Well to say the least the comments by the sportscaster and the symbolism behind the noose are something that obviously should not be made fun of but I believe there is more to the story than just that. Part of me believes that joking about a symbol that brought so much pain is beyond idiotic but I believe there is a nasty double standard at work here as well. In the black community there is a struggle right now between groups that desire to push forward and move beyond the past and the group that desires to live in the past and do nothing because they are "owed" something because their family suffered at one point. The example I am referring to is the use of the word 'nigger' although this is not what the article is written about the concept remains the same the word is linked to the painful past, people are offended when the word is used, and there is mass contreversy concerning how black america should view such things. There will always be two sides to the coin inappropriate use of a word or reference can rouse the anger of any man while on the same note oversensativity and double standards force mass confusion on the greater population. When the concept of "Do As I Say Not As I DO" comes into effect mixed messages and possible frustration can occur. How the double standard works is quite simple just take a look at the rap music of today. Rap music freely uses the word 'nigger' and puts out the message that black men and women need not aspire to move forward in life but rather they should live as thugs and loose women that music does not help anyone and does not inspire the next generation to greatness. I will wrap this up now the reference the sportscaster made is the embodiment of this idea this woman made a foul reference and caused a very strong response by a lot of people some in the community respond because they have chosen to live in the past respond and act like "victims" while the group that has chosen to move forward respond as people who are angered by a person's obvious lack of common sense. In closing in order to change our society we must first change ourselves to embrace ideals that suggest we not aspire to greatness and suggest women are worthless will never get us anywhere.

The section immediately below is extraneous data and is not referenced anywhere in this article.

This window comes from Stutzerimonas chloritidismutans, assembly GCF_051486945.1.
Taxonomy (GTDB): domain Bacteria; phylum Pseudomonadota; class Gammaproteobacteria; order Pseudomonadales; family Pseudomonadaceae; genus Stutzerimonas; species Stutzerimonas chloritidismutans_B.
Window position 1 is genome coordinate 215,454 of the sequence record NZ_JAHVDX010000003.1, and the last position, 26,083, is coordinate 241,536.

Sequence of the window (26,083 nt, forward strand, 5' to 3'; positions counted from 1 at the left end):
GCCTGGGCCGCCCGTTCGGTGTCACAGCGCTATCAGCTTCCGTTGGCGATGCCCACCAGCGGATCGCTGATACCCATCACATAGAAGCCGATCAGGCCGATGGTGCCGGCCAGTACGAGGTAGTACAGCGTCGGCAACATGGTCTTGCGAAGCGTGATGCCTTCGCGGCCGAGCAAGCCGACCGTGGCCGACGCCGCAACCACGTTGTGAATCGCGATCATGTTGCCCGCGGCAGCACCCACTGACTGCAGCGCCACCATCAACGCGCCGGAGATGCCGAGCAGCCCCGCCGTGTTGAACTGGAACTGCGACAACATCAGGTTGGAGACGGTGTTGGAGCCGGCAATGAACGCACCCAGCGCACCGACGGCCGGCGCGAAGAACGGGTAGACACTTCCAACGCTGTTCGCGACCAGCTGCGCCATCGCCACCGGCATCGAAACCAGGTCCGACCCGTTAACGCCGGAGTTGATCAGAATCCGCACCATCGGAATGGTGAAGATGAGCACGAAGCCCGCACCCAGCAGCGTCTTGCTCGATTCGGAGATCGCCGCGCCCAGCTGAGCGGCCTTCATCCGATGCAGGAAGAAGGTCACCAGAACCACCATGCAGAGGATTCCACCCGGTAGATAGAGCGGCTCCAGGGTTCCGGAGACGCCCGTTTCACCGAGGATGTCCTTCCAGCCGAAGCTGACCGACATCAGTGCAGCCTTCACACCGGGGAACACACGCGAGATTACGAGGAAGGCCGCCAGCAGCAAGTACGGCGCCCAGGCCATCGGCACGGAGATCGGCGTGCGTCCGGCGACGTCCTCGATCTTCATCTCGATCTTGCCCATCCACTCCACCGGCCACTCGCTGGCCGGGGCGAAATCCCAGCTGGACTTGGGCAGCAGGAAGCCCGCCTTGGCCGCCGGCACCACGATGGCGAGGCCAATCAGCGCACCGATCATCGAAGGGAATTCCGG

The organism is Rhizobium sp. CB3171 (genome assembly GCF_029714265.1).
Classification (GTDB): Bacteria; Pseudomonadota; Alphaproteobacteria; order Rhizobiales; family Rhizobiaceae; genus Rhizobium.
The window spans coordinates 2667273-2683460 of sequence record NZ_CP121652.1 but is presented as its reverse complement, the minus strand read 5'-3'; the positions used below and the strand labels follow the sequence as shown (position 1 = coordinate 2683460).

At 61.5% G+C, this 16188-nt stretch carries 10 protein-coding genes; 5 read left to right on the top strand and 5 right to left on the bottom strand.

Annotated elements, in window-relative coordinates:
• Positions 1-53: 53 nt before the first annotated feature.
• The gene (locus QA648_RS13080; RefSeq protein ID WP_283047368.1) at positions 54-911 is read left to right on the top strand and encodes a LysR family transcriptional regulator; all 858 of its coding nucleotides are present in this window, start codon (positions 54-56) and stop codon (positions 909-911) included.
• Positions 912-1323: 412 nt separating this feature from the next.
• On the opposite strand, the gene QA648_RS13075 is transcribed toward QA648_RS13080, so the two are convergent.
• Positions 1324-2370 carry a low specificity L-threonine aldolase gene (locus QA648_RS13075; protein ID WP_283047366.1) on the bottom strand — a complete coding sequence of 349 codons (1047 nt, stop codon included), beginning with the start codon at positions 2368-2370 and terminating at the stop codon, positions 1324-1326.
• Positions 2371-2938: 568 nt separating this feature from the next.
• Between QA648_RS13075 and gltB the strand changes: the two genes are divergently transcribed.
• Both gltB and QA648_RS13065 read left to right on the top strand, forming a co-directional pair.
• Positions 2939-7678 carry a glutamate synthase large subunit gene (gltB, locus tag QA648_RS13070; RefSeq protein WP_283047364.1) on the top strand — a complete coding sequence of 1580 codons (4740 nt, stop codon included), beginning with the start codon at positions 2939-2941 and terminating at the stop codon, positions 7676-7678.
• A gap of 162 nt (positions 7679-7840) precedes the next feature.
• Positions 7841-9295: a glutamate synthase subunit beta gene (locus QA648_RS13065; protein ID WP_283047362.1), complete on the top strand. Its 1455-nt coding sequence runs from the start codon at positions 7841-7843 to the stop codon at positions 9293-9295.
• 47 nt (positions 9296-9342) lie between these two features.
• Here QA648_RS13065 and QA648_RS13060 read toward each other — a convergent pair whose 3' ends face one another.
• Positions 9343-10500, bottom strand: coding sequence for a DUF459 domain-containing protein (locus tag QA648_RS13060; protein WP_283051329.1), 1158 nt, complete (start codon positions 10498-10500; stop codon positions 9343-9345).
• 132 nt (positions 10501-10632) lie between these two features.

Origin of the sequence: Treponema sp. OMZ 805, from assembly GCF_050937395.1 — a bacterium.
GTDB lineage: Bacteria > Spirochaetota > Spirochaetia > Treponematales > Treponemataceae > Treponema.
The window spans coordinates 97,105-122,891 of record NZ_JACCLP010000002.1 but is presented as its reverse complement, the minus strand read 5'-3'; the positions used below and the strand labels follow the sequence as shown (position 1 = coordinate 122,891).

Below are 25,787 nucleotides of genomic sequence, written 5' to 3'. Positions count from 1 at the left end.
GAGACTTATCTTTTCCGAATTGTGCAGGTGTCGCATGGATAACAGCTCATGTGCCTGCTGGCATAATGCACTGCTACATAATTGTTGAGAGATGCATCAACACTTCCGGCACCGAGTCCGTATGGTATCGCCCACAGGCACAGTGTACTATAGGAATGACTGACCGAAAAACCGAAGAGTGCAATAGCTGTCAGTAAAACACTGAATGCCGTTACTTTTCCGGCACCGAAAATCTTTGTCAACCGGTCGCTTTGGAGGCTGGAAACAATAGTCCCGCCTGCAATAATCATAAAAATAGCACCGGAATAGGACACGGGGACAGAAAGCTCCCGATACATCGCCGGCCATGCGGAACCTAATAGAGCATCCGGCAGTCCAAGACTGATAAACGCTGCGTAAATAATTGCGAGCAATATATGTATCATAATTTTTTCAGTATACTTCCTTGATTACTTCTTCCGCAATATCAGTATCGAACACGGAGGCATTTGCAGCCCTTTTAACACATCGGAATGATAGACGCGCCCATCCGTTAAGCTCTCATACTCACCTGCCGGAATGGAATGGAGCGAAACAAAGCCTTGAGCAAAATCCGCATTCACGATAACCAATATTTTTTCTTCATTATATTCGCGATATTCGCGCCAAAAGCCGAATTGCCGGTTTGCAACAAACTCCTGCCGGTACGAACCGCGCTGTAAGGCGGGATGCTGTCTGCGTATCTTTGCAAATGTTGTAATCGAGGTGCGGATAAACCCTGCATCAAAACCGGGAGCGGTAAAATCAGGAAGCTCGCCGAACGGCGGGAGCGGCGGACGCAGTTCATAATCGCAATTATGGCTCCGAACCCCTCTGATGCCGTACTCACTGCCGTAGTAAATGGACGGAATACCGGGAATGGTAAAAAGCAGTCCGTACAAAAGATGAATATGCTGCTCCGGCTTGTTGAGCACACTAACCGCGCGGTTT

Phil said...

In keeping with the topic of this particular post, several points stand out. Knowledge of history continues to remain an important thing—not so much to prevent people from misspeaking since this is perhaps a perennial part of the human condition—but because both symbols and words carry meaning and elicit deep reactions, both for the speaker and for those spoken to. It seems that the sportscaster could have benefited from a more informed understanding of American history.

But as blogger Ed Gilbreath notes, the sportscaster made the necessary apologies and Tiger Woods extended a hand of forgiveness, as did professional golfer Jim Thorpe, also an African American. While this by no means excuses the comments of the sportscaster, the specific reactions to the situation by Woods and Thorpe are important to keep in mind. This is clearly something worthy of note.

And certainly there is a generational dynamic of historical memory at work (in many communities in the United States dealing with complex and varied issues, not just the African American community) in terms of the various legacies of slavery and Jim Crow within African American communities and these different points of view should be heard. The big question, of course, is the way forward. (And, admittedly, the question of rap music, the topics this genre addresses and the language artists choose requires another kind of discussion.)

Besides the memory of lynching and contemporary controversies, another case in point in terms of historical memory is the way that the memory of Martin Luther King is used. Many focus on the 1963 “I Have a Dream” speech, while others forget or ignore that by 1968, the year of King’s death, he was working energetically and at great personal cost on antipoverty campaigns and putting his weight toward the antiwar movement. He went to Memphis is 1968 to work on an antipoverty campaign, and famously gave his Vietnam War speech in NYC in 1967. For some MLK seems to be frozen in time in 1963, while others argue that his antipoverty and antiwar work remain as relevant today as ever. Whose King will be remembered?

Watch the news coverage of MLK day this week, and give this some thought. Again, symbols have meaning, context, history, and power.